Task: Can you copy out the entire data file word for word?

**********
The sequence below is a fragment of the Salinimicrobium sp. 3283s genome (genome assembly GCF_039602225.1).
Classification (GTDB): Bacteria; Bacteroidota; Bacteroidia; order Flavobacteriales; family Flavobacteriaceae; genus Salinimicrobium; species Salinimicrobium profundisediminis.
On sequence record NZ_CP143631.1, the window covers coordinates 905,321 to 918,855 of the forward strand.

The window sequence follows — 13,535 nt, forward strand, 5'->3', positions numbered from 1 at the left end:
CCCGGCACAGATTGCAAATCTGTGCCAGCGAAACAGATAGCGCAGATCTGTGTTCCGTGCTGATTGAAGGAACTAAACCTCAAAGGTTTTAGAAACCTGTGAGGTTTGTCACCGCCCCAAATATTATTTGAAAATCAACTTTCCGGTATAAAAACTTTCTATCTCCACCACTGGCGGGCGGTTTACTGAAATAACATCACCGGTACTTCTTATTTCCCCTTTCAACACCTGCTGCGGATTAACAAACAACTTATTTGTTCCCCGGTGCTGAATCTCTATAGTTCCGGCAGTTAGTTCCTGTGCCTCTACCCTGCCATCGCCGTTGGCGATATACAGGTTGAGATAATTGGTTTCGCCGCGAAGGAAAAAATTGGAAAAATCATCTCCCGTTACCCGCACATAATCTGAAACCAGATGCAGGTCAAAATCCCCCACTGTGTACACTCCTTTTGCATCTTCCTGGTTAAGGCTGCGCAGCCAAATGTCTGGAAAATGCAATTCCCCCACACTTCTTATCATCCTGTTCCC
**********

The sequence below is a fragment of the Salinimicrobium sp. 3283s genome (genome assembly GCF_039602225.1).
Classification (GTDB): Bacteria; Bacteroidota; Bacteroidia; order Flavobacteriales; family Flavobacteriaceae; genus Salinimicrobium; species Salinimicrobium profundisediminis.
On sequence record NZ_CP143631.1, the window covers coordinates 905,321 to 918,855 of the forward strand.

The window sequence follows — 13,535 nt, forward strand, 5'->3', positions numbered from 1 at the left end:
CCCGGCACAGATTGCAAATCTGTGCCAGCGAAACAGATAGCGCAGATCTGTGTTCCGTGCTGATTGAAGGAACTAAACCTCAAAGGTTTTAGAAACCTGTGAGGTTTGTCACCGCCCCAAATATTATTTGAAAATCAACTTTCCGGTATAAAAACTTTCTATCTCCACCACTGGCGGGCGGTTTACTGAAATAACATCACCGGTACTTCTTATTTCCCCTTTCAACACCTGCTGCGGATTAACAAACAACTTATTTGTTCCCCGGTGCTGAATCTCTATAGTTCCGGCAGTTAGTTCCTGTGCCTCTACCCTGCCATCGCCGTTGGCGATATACAGGTTGAGATAATTGGTTTCGCCGCGAAGGAAAAAATTGGAAAAATCATCTCCCGTTACCCGCACATAATCTGAAACCAGATGCAGGTCAAAATCCCCCACTGTGTACACTCCTTTTGCATCTTCCTGGTTAAGGCTGCGCAGCCAAATGTCTGGAAAATGCAATTCCCCCACACTTCTTATCATCCTGTTCCC